• Ghost Hunters Academy: "Web of Deceit" - I guess training new blood is good, but I'm just not impressed by the candidates. The prize of investigating with the GHI team, and maybe eventually the main TAPS crew seems nice enough. They go to Fort Mifflin, which TAPS investigated before. The medium refuses to go on the tour, which is both good and bad. I do like Steve's lesson on the power of suggestion. And good grief, the other woman claims to be an empath? A medium and an empath? *sigh* Give me a break.
  • Sarah Jane Adventures: "Mona Lisa's Revenge" - Not the best, but still better than a lot of TV these days. The plot was fun, if incredibly ridiculous, and the solution was fairly obvious. I have to wonder what the folks who got trapped in paintings thought of the whole thing. And I wonder if the canvas of the Mona Lisa still has "This is a fake" written on it from City of Death?

This week's comic book related review is Power Girl #1-6. Hubby-Eric hunted these down, and I have NO idea why, no none at all... ok, yeah, hubby is a JSA fan so he wanted to catch up on her adventures. He also considered getting Magog, but didn't. Anyhow, we finally managed to get all the issues, and I read them all at once. I thought these were great. I particularly love the artwork. It just makes everyone look great. I like the new Terra, though I was extremely confused by her at first. I didn't read the mini, so I had no idea who or what she was and had to go hunting online until I found a wiki entry that explained her.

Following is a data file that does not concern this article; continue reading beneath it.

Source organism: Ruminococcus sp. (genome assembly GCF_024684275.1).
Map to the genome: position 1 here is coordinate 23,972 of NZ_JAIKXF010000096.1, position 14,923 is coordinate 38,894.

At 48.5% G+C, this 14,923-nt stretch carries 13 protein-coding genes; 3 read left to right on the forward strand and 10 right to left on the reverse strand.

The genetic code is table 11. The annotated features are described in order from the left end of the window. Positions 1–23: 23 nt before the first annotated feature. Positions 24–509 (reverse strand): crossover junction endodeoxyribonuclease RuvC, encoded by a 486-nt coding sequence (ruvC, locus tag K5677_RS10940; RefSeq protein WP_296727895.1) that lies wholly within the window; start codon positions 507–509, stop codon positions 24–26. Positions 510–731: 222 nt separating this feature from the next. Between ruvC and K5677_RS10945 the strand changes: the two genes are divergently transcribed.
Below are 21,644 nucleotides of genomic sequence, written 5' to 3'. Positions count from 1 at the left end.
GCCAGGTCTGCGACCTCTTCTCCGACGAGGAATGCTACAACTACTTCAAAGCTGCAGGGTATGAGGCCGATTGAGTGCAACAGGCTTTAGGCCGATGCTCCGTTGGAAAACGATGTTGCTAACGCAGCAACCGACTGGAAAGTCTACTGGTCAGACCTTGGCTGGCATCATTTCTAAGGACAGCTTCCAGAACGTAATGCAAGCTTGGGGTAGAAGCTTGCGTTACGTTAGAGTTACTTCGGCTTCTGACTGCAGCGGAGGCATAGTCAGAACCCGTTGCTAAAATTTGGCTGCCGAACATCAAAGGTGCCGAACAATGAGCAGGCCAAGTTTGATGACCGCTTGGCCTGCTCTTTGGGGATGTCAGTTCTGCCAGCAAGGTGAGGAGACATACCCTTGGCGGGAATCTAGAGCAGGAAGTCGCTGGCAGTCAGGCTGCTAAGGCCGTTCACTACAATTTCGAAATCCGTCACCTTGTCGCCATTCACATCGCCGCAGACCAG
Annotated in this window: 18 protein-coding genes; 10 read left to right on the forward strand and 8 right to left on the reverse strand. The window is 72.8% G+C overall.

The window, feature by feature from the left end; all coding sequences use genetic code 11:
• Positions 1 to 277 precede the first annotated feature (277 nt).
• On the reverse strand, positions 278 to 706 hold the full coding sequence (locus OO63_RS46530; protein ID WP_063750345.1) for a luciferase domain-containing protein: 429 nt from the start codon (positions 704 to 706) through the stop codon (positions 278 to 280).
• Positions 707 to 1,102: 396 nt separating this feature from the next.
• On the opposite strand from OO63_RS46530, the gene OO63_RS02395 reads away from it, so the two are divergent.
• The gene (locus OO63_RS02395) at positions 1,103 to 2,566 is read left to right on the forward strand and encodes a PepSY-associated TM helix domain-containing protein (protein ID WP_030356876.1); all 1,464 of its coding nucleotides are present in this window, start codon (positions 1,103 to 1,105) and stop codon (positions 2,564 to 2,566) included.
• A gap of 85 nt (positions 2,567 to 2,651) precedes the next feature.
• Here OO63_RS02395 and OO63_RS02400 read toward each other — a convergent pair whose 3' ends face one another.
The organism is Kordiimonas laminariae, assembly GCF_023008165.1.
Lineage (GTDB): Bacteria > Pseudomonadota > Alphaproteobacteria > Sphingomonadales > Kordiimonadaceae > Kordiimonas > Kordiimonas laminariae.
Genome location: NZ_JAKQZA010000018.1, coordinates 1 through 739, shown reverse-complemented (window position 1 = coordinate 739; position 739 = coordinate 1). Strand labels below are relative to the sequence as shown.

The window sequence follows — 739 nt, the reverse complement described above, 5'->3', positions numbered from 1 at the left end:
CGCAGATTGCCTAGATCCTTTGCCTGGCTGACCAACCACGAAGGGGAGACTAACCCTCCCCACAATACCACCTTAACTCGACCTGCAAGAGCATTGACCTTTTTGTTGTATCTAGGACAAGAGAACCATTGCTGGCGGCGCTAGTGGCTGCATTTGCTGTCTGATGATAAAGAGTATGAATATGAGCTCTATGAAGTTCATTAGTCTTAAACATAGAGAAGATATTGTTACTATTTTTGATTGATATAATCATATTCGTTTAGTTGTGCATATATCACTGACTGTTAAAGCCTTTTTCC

My library book this week was The Astonishing Adventures of Fanboy and Goth Girl by Barry Lyga. This book is oddly intense. While reading it I got a horrible sense of time, and how it's been moving along and how I will never, ever, understand the next generation because they are being raised in a foreign world. And yet, they are still the same as us, human at the core. And I understand the emotional conflicts of these two quite well even if the trappings of their lives are completely different than what I grew up with. Anyway, enough with the deep thoughts... although this book hit me hard in a lot of ways. The major plot point, Fanboy's meeting with a Bendis, felt like watching a train headed for a cliff. I wasn't sure how it was going to turn out, but I knew the odds for a good result were against Fanboy. The actual scene exceeded my expectations, and made me really curious if Bendis has read this book. In some ways my knowledge of the comic book industry denied some of the fun of this book for me, but I think it helped in a lot of ways that I understood most of the comic book references. Highly recommended.

Agatha Christie this week was A Murder is Announced from 1950. A local newspaper announces that there will be a murder at a local home, so everyone shows up expecting some sort of silly game. Again, there were twists and turns and red herrings and I got some bits but completely missed the biggest bits. I don't know that I will ever get any of these, because Christie is so much more clever than I am. This one even gave me a headache from trying so hard to figure out what I wasn't seeing. Ah well, I love the Miss Marple stories. As a side note, one of the characters writes a play called "Elephants Can Remember" which I seem to recall is the title of a later Christie novel.